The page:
Struggling outside, shackled at home
Over 10,000 Myanmar refugees live a hard life in Delhi without any rights or support
Min was in high school when he fled his village in Myanmar in 2006. He then served as a porter for underground rebels and the army was on his heels to prosecute him. “They told the boys to carry their equipment, but I did not know what we carried. They were sealed,” he says.
Min and a group of Burmese refugees are sitting in a cramped room in a West Delhi locality, waiting for the arrival of Sein, one of the earliest refugees here. Beside him is Than, a tattooed man with an aura of a revolutionary. Here he is famed as one of the 34 Burmese ‘freedom fighters’ who were arrested in the Andaman Islands in 1998 and later transported to a jail in Kolkata.
After their release, they have been living here in the Capital with no means of livelihood, no work permits and only the United Nations High Commissioner for Refugees to support them. The “rebel” tag has made a return to home unlikely too. “I took up arms to defend my people. The military humiliated us,” says Than, who joined the Karen National Union (KNU) in 1996.
Khin, who documented their conversations with a hand-held camera, is a 29-year-old ethnic Kachin. He makes documentaries for an online Burmese news site on the living conditions of Burmese refugees in New Delhi. “These documentaries are to prepare the people, to show them the difficulties of living here,” says Khin, who is also grooming Min to become a reporter.
The strictly censored media back home has forced Khin and a handful of other refugee journalists to stay underground. The Electronic Transactions Act, 2004, can send a person to jail for up to 15 years for just sending an e-mail. Access to sites such as Yahoo!Mail, Gmail, Facebook, Twitter and YouTube is also regularly blocked. But Khin still manages to send stories home.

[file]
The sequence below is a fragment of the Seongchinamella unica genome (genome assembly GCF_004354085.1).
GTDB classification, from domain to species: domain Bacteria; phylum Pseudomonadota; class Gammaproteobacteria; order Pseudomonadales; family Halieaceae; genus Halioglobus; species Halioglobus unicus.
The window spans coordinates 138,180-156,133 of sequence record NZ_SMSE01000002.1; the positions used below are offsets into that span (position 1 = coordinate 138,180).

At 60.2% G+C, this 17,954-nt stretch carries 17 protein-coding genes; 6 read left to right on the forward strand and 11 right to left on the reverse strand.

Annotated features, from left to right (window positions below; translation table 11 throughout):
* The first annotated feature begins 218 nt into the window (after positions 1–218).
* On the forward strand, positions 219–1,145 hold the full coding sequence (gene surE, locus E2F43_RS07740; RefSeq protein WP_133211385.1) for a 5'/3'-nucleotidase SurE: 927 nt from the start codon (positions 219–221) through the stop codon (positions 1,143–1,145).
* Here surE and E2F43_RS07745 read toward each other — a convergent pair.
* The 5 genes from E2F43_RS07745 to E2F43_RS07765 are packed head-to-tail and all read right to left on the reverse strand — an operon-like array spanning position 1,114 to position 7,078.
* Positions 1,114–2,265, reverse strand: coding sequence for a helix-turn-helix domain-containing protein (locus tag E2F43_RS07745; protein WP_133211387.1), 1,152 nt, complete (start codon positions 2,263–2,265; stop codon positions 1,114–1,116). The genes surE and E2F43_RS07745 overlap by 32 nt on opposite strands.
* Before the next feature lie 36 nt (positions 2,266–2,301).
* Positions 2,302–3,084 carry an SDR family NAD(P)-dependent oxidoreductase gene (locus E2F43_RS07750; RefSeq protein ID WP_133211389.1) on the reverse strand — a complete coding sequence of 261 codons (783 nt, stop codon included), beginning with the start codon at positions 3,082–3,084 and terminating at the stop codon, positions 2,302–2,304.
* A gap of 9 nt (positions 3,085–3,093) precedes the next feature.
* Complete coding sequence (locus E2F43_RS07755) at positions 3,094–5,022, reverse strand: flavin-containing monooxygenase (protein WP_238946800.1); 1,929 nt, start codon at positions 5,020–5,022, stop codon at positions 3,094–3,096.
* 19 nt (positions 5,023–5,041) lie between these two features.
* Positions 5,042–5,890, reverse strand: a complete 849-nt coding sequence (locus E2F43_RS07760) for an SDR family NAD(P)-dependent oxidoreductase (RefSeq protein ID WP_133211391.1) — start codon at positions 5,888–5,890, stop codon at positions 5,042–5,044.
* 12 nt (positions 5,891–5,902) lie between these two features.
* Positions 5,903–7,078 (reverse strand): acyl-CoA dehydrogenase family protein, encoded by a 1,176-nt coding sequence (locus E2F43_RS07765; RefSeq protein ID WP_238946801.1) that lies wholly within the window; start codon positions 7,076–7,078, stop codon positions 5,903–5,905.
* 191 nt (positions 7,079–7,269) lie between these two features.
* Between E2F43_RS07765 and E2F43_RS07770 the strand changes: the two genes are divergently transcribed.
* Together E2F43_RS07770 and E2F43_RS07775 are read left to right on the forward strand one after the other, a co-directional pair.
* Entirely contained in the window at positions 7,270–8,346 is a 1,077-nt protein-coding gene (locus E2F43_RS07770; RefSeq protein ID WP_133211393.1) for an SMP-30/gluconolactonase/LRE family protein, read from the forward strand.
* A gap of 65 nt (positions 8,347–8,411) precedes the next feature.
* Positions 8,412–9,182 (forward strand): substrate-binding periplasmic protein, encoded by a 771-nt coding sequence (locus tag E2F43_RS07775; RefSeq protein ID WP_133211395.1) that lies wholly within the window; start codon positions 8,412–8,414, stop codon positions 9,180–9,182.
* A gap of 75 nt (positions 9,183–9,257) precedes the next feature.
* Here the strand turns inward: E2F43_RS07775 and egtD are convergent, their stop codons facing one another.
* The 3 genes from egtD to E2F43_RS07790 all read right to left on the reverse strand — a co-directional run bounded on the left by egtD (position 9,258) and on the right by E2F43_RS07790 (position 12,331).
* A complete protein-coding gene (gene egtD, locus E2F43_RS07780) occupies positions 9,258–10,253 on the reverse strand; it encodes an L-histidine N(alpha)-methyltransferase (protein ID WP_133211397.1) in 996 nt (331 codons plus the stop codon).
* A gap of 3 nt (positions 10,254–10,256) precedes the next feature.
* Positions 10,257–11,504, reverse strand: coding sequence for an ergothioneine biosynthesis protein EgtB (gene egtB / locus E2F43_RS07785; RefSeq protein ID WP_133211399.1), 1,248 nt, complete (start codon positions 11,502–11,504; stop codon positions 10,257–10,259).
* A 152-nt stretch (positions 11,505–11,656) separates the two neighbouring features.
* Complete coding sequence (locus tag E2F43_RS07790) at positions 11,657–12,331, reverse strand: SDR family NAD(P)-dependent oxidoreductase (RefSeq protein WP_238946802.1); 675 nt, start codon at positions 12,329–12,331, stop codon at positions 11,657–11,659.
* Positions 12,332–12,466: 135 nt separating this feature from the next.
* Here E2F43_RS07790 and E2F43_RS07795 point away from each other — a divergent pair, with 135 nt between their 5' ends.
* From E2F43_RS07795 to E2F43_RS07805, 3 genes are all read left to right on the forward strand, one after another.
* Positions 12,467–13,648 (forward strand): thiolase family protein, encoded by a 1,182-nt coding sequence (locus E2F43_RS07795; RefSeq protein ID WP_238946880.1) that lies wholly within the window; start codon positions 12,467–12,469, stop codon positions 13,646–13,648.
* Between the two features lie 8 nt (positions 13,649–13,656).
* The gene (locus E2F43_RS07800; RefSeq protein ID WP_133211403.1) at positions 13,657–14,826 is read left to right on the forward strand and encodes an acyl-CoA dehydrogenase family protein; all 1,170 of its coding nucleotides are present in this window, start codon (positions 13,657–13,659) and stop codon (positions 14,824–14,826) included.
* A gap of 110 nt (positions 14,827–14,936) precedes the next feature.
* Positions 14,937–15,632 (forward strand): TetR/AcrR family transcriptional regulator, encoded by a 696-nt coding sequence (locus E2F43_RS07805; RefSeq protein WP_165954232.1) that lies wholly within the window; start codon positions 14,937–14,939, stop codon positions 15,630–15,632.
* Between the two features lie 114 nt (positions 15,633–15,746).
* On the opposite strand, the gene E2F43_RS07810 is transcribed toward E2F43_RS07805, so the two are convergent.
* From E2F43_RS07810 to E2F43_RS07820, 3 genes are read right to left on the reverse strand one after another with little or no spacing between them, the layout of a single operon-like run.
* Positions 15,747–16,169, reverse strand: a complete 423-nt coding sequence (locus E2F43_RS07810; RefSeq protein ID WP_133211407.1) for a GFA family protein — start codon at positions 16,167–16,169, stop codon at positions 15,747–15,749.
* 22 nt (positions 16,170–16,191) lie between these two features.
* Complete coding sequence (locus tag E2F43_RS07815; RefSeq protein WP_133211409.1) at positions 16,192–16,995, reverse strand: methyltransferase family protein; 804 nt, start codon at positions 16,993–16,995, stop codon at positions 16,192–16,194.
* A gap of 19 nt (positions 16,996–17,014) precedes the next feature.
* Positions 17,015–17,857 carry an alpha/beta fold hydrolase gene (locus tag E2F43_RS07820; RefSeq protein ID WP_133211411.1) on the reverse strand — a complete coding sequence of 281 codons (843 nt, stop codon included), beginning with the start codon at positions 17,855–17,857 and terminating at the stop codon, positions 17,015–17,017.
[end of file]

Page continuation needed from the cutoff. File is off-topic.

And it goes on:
According to UNHCR estimates, over 10,000 Burmese refugees spread across several ethnicities and backgrounds live in Delhi.
In a multi-ethnic country like Myanmar, ethnic values hold strong. But here, these refugees are compelled to live together, sometimes a dozen sharing a single room. They are united by a common fight for survival.
With no legal and educational rights, finding a decent job in the city is difficult. Desperate, they settle for work in the informal sector but for lesser than nominal wage. Some Burmese women even fill in as waitresses in night parties earning up to Rs.250, simply because others are unwilling to work at night.
“If Indians get Rs.3,000, we get Rs.1,500, but we pay double the rent. From rickshaws to groceries, we are charged more, simply because we look different,” says a refugee.
While outright prejudice is routine, they also jostle with scarcity of clean water, unhygienic conditions and unfriendly landlords. Packaged water is unaffordable and water-borne diseases and stomach disorders are common.
Just then a tired-looking middle-aged man enters the room with an envelope in his hand. It is Sein. “Sorry for making you wait. Even a day’s delay in extension costs us a lot of money,” he jokes in Burmese.
He had returned from the Foreign Regional Registration Office. Like most Burmese refugees here, he understands neither English nor Hindi.
Sein, an ethnic Burmese (the largest group in Myanmar), recalls his days as a farmer before he escaped to Manipur after the October 1989 demonstrations and then to New Delhi in 2006. Life was calm and he even owned a ferry.
But why did he choose India? “India is a democracy. In Thailand we can live comfortably in camps. But there is no right to protest. Our girls are pulled into flesh trade,” he says.
He has no hope for resettlement any time soon, but he has a young daughter with an uncertain future. On the political future of Myanmar, he says staring at a mural of Aung San Suu Kyi, “No matter who comes to power, nothing will change unless the Constitution is altered.”
While Sein serves organic tea and lapht (pickled tea leaves with beans) to guests, his wife applies thanaka (a paste made from ground bark with cooling effects) to her daughter’s face. “India is too hot. We cannot bear it,” she says.
(All the names have been changed to protect identities)